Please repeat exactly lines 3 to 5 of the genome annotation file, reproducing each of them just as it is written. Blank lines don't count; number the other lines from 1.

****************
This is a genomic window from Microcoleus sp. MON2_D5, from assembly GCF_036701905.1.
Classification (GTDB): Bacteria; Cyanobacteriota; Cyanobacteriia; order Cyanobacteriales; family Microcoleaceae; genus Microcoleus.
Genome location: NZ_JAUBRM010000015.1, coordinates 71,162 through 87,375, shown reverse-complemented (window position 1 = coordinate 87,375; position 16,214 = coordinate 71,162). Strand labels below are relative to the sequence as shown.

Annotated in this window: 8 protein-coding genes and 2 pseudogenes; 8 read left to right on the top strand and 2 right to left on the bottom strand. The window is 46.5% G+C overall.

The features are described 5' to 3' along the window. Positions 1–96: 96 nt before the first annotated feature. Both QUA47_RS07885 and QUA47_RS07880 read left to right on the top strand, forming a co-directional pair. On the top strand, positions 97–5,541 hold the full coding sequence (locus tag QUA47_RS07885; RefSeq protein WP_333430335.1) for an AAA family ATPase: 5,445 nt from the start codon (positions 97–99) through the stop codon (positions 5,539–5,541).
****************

Genome location: NZ_JAUBRM010000015.1, coordinates 71,162 through 87,375, shown reverse-complemented (window position 1 = coordinate 87,375; position 16,214 = coordinate 71,162). Strand labels below are relative to the sequence as shown.

Annotated in this window: 8 protein-coding genes and 2 pseudogenes; 8 read left to right on the top strand and 2 right to left on the bottom strand. The window is 46.5% G+C overall.

The features are described 5' to 3' along the window. Positions 1–96: 96 nt before the first annotated feature. Both QUA47_RS07885 and QUA47_RS07880 read left to right on the top strand, forming a co-directional pair. On the top strand, positions 97–5,541 hold the full coding sequence (locus tag QUA47_RS07885; RefSeq protein WP_333430335.1) for an AAA family ATPase: 5,445 nt from the start codon (positions 97–99) through the stop codon (positions 5,539–5,541).